How Slade Brockman voted compared to someone who agrees that the federal govenment should increase transparency in big business (that is, companies with an income equal or more than $100 million/year or, alternatively, $200 million/year) by making certain information public, including their total income and how much tax they paid

Most important divisions relevant to this policy

These are the most important divisions related to the policy “for increasing transparency of big business by making information public” which Slade Brockman could have attended. They are weighted much more strongly than other divisions when calculating the position of Slade Brockman on this policy.

Division Slade Brockman Supporters vote

9th Aug 2021, 8:45 PM – Senate Treasury Laws Amendment (2021 Measures No. 1) Bill 2021 - in Committee - Get rid of exemption to scrutiny

No Yes

Other divisions relevant to this policy

These are less important divisions which are related to the policy “for increasing transparency of big business by making information public” which Slade Brockman could have attended.

Division Slade Brockman Supporters vote

2nd Sep 2021, 10:33 AM – Senate Treasury Laws Amendment (2021 Measures No. 2) Bill 2021 - in Committee - Publication of COVID-19 payment info

No Yes

9th Aug 2021, 8:58 PM – Senate Treasury Laws Amendment (2021 Measures No. 1) Bill 2021 - Third Reading - Pass the bill

Yes No

9th Aug 2021, 8:51 PM – Senate Treasury Laws Amendment (2021 Measures No. 1) Bill 2021 - in Committee - Agree with bill as amended

Yes No

9th Aug 2021, 7:37 PM – Senate Treasury Laws Amendment (2021 Measures No. 1) Bill 2021 - Second Reading - Agree with bill's main idea

Yes No

17th Jun 2020, 6:28 PM – Senate Treasury Laws Amendment (2020 Measures No. 2) Bill 2020 - Consideration of House of Representatives Message - Do not insist on amendments

Yes No

17th Jun 2020, 11:23 AM – Senate Treasury Laws Amendment (2020 Measures No. 2) Bill 2020 - in Committee - Exemptions for large proprietary companies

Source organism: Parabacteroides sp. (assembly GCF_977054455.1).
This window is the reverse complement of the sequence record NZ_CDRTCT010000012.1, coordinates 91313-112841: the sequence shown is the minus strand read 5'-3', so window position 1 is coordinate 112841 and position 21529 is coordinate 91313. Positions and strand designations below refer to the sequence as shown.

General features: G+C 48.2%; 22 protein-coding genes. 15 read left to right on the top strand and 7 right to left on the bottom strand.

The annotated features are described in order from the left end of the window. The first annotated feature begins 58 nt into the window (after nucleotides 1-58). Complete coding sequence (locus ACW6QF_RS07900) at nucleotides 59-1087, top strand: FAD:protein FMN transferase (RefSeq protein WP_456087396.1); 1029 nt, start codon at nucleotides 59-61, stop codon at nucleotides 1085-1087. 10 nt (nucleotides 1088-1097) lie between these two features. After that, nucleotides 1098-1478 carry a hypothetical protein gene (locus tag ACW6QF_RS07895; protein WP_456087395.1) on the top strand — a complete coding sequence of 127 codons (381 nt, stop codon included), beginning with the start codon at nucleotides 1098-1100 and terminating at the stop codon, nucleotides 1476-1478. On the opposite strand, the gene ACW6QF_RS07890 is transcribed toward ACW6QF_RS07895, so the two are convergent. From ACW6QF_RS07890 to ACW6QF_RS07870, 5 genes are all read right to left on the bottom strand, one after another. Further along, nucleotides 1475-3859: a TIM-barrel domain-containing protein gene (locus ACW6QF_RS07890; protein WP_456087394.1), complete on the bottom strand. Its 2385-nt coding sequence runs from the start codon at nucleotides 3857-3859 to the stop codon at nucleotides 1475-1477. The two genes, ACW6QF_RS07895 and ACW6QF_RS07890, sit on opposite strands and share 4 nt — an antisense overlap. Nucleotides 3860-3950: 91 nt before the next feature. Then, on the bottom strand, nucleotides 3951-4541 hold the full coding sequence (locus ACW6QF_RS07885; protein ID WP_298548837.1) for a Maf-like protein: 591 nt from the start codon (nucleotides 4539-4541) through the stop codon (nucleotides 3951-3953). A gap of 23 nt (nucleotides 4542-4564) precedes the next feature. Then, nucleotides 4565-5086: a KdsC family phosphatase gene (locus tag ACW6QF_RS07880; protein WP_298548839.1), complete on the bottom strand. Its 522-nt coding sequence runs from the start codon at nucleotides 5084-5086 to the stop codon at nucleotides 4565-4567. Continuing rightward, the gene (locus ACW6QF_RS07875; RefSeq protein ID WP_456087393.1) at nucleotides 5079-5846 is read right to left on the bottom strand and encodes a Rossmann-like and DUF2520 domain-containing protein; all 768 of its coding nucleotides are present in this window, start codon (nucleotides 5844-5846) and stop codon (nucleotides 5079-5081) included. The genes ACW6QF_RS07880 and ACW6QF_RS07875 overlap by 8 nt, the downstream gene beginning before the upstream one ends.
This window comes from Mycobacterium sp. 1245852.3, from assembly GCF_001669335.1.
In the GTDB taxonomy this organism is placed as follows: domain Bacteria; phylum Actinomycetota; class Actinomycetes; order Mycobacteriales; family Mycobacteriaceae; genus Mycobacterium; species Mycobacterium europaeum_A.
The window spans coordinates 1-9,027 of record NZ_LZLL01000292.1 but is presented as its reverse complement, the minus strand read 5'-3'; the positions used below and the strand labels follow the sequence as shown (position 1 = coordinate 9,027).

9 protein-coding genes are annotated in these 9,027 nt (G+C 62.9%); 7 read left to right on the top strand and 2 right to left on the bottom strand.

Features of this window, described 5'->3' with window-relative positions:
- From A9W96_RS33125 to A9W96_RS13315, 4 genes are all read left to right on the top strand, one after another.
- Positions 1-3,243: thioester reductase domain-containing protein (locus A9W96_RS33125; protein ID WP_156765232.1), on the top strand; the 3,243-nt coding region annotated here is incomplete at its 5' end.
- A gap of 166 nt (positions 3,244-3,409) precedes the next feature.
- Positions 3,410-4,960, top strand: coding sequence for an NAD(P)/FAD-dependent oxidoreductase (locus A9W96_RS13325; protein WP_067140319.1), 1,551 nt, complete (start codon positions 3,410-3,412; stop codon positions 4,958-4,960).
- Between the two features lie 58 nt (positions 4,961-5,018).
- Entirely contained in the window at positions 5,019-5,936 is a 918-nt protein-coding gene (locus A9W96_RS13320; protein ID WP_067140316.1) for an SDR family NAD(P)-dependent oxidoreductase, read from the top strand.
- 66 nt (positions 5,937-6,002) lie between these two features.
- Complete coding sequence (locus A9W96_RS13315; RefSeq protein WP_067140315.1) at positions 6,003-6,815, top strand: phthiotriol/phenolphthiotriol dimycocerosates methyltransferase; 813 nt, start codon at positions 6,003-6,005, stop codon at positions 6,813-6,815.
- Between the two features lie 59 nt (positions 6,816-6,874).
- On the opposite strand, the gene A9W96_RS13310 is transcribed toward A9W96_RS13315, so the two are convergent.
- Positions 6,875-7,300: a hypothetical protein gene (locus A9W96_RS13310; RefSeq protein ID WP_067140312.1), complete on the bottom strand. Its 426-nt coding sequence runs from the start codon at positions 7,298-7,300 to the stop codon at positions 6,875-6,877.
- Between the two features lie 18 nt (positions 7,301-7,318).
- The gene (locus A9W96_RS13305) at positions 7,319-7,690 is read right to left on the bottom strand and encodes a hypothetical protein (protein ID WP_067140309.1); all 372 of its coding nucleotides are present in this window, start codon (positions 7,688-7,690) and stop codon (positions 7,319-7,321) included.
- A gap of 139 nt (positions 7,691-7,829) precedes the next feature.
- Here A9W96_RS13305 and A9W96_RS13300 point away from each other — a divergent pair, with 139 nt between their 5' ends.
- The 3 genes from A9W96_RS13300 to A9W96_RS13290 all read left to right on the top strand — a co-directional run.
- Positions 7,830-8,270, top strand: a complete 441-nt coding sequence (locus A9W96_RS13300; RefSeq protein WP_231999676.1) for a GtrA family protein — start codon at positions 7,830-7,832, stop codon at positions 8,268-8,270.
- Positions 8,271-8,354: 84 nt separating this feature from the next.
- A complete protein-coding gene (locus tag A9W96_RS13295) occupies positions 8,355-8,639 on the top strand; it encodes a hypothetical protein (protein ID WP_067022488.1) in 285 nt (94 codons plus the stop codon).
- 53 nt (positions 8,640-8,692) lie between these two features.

No Yes

26th Nov 2018 – Senate Motions - Order for the Production of Documents

No Yes

25th Jun 2018, 12:19 PM – Senate Taxation Administration Amendment (Corporate Tax Entity Information) Bill 2017 - Third Reading - Pass the bill

No Yes

How "voted consistently against" is worked out

They Vote For You gives each vote a score based on whether the MP voted in agreement with the policy or not. These scores are then averaged with a weighting across all votes that the MP could have voted on relevant to the policy. The overall average score is then converted to a simple english language phrase based on the range of values it's within.

When an MP votes in agreement with a policy the vote is scored as 100%. When they vote against the policy it is scored as 0% and when they are absent it is scored half way between the two at 50%. The half way point effectively says "we don't know whether they are for or against this policy".

The overall agreement score for the policy is worked out by a weighted average of the scores for each vote. The weighting has been chosen so that the most important votes have a weighting 5 times that of the less important votes. Also, absent votes on less important votes are weighted 5 times less again to not penalise MPs for not attending the less important votes. Pressure of other work means MPs or Senators are not always available to vote – it does not always mean they've abstained.

Type of vote Agreement score (s) Weight (w) No of votes (n)
Most important votes MP voted with policy 100% 25 0
MP voted against policy 0% 25 1
MP absent 50% 25 0
Less important votes MP voted with policy 100% 5 0
MP voted against policy 0% 5 8
MP absent 50% 1 0

The final agreement score is a weighted average (weighted arithmetic mean) of the scores of the individual votes.

Average agreement score = sum(n×w×s) / sum(n×w) = 0.0 / 65 = 0%.

And then this average agreement score